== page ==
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RECTOR OF ST. JAMES' CHURCH, WILMINGTON, NORTH CAROLINA.

Acts xxiv. 25—"And as he reasoned of righteousness, temperance, and judgment to come,

Felix trembled, and answered, Go thy way for this time; when I have a more convenient season, I will call for thee.

The subject, though one of every-day consideration, is replete with profit to the inquiring mind. It equally exhibits those truths which it most behoves us to contemplate the effect which it is their object to accomplish, as awakening to the consciousness of sin—and the manner in which they are received often by those to whom they are declared.

The characteristics of the human heart are always the same. Circumstances alone occasion the differences which are every day observable. And individuals are ever the representatives only of the species to which they belong, exhibiting in their own condition and habitudes the leading traits by which the whole are distinguished ; and standing forth as examples of what man is in his generic character, and the course he will follow under the combined influence of certain prevailing motives, and, unrestrained by the operations of sanctifying grace, to the rejection even of those duties which conscience designates as right.

As attending to this, we are possessed of no ordinary advantage in our estimate of human condition ; and we have the inestimable benefit also of applying it as a test of personal character in the sight of God. Indeed, the only profitable way either to read the Scriptures, or to hear them preached, is with a view to this their particular and most undoubted application,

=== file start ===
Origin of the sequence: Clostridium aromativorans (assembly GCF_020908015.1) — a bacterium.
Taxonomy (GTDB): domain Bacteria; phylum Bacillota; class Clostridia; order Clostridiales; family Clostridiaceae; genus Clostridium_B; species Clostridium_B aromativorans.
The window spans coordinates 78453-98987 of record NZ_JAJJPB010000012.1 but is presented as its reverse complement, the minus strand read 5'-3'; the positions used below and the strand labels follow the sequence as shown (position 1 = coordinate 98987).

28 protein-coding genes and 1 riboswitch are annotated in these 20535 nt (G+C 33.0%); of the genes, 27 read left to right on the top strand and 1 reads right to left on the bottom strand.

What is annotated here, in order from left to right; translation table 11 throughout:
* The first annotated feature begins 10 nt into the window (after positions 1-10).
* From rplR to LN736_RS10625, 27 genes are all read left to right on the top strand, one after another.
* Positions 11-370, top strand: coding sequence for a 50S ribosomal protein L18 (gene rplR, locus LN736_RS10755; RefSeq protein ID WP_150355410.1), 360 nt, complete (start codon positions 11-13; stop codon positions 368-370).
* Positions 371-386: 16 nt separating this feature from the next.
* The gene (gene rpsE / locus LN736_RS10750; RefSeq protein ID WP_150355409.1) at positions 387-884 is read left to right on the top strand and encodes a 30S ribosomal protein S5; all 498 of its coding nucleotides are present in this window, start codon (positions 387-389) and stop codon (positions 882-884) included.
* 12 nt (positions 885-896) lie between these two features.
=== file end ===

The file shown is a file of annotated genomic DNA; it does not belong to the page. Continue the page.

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We must feel that we have an interest in them; that they are addressed directly to the conscience — that they have an immediate claim upon the heart — and that their examples have been set forth as illustrations chiefly of what human nature is in the different situations which it is called to occupy, and the different relations which it is left to sustain in this present life. The great mirror of truth is thus held up in such a diversity of lights before us, as that we cannot fail to discern ourselves in it. And such a knowledge is thereby imparted to us also of the heart, in the midst of its corruptions, as utterly to preclude a misjudgment concerning it, where an inquiry as to its character is dispassionately begun; and so as to conduct us likewise to its ultimate and complete renewal, where the work of its rectitification is persevered in, with an humble reliance upon the assisting grace of God.